The project, dubbed the National Education Information System (NEIS), is built on a Korean-developed version of Linux which already services 190 schools in the heart of capital city Seoul.”
That’s a large pilot program. That’s an enormous migration!
September 4th, 2005 Benjamin Horst
Louis Suarez-Potts emailed the following to the OpenOffice.org Marketing mailing list:
On 2 September 2005 Sun Microsystems announced that it was retiring the Sun Industry Standards Source License (SISSL), an Open Source Initiative (OSI)-approved software license. In recent weeks, the OSI, which authorises open-source licenses, has been discussing limiting license proliferation, so as to make the process of choosing a license easier for developers and companies. Sun’s move is in support of that objective.
How does this move affect OpenOffice.org? As most know, OpenOffice.org code was launched under the dual banner of the SISSL and LGPL; licensees could choose which one they wanted to use, and nearly all have chosen the LGPL. Effective with the announcement that Sun is retiring the SISSL, however, OpenOffice.org will in the future only be licensed under the LGPL.
For users, the simplification means: no change. OpenOffice.org remains free to use, distribute, even sell. One can freely use it in commercial as well as government environments; nothing has changed.
For vendors, distributors, add-on and plug-in writers of OpenOffice.org: The LGPL allows for commercial distribution without affecting derived products in the same way as the GPL.
For developers and other contributors: As the code will be licensed only under the LGPL, modifications to the source must be published. (The SISSL did not require all changes to the source to be published.) As most OpenOffice.org contributors are already openly contributing to the community, we anticipate no problems. And for those who have been using the SISSL exclusively, we invite you to join us.
More information available here: http://www.openoffice.org/FAQs/license-change.html
September 1st, 2005 Benjamin Horst
Articles are appearing all over the web about the recently announced decision of the Commonwealth of Massachusetts to standardize all office-type documents on the OpenDocument format. The Enterprise Technical Reference Model PDF is available for download and public comment is requested until September 9.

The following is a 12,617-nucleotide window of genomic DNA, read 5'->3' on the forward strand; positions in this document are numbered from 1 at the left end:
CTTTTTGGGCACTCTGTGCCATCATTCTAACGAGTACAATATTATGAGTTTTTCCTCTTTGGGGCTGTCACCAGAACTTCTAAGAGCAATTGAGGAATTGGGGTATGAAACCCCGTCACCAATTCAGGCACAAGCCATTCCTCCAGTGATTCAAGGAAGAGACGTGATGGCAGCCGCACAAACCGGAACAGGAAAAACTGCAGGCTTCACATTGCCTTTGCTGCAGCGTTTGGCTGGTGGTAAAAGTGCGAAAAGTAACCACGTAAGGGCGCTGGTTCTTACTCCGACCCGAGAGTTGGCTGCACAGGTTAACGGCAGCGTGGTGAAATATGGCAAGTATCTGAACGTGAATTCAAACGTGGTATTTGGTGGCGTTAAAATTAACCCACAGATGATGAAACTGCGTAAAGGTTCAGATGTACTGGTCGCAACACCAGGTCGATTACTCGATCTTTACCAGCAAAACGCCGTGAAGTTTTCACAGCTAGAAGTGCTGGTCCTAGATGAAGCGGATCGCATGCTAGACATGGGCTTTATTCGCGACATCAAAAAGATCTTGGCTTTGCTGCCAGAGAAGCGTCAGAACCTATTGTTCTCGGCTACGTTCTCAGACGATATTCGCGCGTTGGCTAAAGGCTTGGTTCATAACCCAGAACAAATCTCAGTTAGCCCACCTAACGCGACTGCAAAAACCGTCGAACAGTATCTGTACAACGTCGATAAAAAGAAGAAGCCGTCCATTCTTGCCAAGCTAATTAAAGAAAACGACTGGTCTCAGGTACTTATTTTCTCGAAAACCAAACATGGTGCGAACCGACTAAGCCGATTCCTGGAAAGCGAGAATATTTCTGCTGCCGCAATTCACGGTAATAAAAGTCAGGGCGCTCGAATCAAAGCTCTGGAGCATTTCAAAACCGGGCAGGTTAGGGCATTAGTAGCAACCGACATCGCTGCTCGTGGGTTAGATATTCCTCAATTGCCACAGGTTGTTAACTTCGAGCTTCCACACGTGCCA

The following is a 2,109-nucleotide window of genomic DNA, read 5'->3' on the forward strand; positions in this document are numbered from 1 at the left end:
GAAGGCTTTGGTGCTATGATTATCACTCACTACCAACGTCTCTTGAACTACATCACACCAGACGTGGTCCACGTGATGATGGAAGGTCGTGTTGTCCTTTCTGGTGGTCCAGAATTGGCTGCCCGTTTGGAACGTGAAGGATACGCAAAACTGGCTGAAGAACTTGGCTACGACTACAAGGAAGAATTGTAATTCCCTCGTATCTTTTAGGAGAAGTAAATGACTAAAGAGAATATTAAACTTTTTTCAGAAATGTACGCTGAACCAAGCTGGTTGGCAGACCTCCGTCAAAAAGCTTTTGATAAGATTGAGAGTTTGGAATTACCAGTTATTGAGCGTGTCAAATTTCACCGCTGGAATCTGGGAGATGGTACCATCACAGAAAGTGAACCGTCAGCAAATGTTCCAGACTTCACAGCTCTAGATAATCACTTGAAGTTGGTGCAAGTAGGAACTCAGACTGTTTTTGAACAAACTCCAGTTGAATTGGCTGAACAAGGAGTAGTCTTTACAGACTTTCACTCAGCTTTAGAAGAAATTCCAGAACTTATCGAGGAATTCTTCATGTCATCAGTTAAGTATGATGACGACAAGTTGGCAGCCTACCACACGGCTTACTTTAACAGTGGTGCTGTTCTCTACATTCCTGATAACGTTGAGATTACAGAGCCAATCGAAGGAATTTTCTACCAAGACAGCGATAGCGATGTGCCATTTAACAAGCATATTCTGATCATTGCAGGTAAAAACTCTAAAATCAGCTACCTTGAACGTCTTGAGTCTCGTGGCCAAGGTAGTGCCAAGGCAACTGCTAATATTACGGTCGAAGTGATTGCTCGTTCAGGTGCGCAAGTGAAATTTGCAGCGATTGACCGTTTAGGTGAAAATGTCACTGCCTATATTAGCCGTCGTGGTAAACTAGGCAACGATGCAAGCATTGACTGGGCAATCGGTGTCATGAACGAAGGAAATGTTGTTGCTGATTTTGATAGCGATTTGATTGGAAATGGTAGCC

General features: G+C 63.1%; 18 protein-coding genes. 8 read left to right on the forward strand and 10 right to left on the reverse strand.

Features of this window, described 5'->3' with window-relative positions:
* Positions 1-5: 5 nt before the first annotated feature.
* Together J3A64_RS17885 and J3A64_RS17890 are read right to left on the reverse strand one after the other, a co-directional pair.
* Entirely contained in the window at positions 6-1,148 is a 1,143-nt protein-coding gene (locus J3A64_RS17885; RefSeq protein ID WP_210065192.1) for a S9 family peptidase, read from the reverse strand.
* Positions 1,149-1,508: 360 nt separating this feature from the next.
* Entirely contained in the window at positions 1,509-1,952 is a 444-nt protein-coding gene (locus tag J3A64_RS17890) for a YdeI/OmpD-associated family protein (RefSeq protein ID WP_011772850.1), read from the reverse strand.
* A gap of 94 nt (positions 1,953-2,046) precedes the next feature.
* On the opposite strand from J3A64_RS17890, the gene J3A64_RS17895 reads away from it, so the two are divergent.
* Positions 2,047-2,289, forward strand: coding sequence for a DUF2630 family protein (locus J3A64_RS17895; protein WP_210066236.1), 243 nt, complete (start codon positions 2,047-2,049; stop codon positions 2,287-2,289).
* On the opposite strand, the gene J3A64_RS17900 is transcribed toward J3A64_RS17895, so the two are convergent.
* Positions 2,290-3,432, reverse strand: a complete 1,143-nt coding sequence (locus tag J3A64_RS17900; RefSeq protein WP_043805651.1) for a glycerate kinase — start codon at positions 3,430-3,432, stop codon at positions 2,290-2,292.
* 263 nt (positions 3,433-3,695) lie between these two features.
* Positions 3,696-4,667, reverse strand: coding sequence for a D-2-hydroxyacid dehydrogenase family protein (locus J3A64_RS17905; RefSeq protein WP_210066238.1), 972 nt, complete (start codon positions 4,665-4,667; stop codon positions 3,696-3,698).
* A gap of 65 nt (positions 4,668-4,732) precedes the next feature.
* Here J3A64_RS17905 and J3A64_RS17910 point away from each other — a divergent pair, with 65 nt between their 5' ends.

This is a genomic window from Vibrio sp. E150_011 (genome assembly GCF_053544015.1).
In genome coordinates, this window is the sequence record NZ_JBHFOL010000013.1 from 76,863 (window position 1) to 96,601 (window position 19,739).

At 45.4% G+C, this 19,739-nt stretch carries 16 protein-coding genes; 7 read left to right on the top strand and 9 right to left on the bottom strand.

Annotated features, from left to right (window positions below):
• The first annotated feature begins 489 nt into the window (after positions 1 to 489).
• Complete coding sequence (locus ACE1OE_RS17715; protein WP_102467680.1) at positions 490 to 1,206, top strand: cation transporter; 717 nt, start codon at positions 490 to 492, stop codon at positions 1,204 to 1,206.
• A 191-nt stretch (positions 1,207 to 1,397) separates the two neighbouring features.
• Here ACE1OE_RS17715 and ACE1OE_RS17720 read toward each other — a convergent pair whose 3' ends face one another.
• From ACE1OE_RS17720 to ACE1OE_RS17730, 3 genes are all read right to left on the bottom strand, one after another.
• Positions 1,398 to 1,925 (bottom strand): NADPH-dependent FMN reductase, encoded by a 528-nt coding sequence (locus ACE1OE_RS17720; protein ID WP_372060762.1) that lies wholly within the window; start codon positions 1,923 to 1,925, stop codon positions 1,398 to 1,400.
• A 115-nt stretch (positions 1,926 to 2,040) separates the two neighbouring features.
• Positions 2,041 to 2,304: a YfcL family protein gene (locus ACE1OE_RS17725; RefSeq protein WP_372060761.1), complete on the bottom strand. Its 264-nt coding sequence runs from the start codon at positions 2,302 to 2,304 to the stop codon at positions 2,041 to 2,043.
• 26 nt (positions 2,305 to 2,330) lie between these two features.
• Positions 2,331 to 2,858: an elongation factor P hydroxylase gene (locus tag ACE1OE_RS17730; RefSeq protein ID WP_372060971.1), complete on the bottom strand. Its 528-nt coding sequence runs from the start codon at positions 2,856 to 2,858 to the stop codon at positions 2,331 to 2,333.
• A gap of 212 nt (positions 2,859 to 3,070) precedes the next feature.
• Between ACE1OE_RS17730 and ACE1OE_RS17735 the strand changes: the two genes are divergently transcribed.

Slashdot picked up the story.
Groklaw has an excellent piece.
One of the earliest reports appeared at LXer.
The Financial Times (UK) also reports.
The Information Technology division of Mass.gov highlights the decision on the front page of its site.
Peter Quinn, Chief Information Officer of Massachusetts writes,
“After receiving comments from the public regarding our proposed Open Formats standards earlier this year we have had a series of discussions with industry representatives and experts about our future direction. These discussions have centered on open formats particularly as they relate to office documents, their importance for the current and future accessibility of government records, and the relative “openness” of the format options available to us.
This new draft version of the Data Formats section of our Enterprise Technical Reference Model (beginning on page 16) identifies the newly ratified OASIS Open Document Format for Office Applications (OpenDocument) as our standard for office documents. Additional open and acceptable formats are also identified for other types of documents. We are once again asking for your feedback and comments before finalizing the standards document. Thanks in advance for your input.”